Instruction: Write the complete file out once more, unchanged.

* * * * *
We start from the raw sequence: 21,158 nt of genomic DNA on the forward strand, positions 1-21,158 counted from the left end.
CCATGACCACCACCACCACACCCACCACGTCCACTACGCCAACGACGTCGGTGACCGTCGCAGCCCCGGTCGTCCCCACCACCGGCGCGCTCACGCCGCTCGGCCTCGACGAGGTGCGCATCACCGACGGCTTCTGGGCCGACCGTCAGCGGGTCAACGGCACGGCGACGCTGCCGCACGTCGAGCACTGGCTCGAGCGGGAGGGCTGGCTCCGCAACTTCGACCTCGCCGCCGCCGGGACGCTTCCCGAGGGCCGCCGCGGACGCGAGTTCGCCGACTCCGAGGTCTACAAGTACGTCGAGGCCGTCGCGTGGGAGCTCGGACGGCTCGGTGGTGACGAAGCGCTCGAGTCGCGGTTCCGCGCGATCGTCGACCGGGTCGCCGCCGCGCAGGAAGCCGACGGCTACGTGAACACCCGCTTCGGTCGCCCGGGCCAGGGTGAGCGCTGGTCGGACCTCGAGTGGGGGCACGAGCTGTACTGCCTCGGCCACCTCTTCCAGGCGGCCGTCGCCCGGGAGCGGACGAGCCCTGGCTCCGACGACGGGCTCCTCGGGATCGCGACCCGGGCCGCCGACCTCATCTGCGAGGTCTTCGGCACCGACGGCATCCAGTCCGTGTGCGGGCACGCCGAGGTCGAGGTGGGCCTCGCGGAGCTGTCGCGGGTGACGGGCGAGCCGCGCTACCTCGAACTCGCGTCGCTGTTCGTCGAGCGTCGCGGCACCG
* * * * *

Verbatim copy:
We start from the raw sequence: 21,158 nt of genomic DNA on the forward strand, positions 1-21,158 counted from the left end.
CCATGACCACCACCACCACACCCACCACGTCCACTACGCCAACGACGTCGGTGACCGTCGCAGCCCCGGTCGTCCCCACCACCGGCGCGCTCACGCCGCTCGGCCTCGACGAGGTGCGCATCACCGACGGCTTCTGGGCCGACCGTCAGCGGGTCAACGGCACGGCGACGCTGCCGCACGTCGAGCACTGGCTCGAGCGGGAGGGCTGGCTCCGCAACTTCGACCTCGCCGCCGCCGGGACGCTTCCCGAGGGCCGCCGCGGACGCGAGTTCGCCGACTCCGAGGTCTACAAGTACGTCGAGGCCGTCGCGTGGGAGCTCGGACGGCTCGGTGGTGACGAAGCGCTCGAGTCGCGGTTCCGCGCGATCGTCGACCGGGTCGCCGCCGCGCAGGAAGCCGACGGCTACGTGAACACCCGCTTCGGTCGCCCGGGCCAGGGTGAGCGCTGGTCGGACCTCGAGTGGGGGCACGAGCTGTACTGCCTCGGCCACCTCTTCCAGGCGGCCGTCGCCCGGGAGCGGACGAGCCCTGGCTCCGACGACGGGCTCCTCGGGATCGCGACCCGGGCCGCCGACCTCATCTGCGAGGTCTTCGGCACCGACGGCATCCAGTCCGTGTGCGGGCACGCCGAGGTCGAGGTGGGCCTCGCGGAGCTGTCGCGGGTGACGGGCGAGCCGCGCTACCTCGAACTCGCGTCGCTGTTCGTCGAGCGTCGCGGCACCG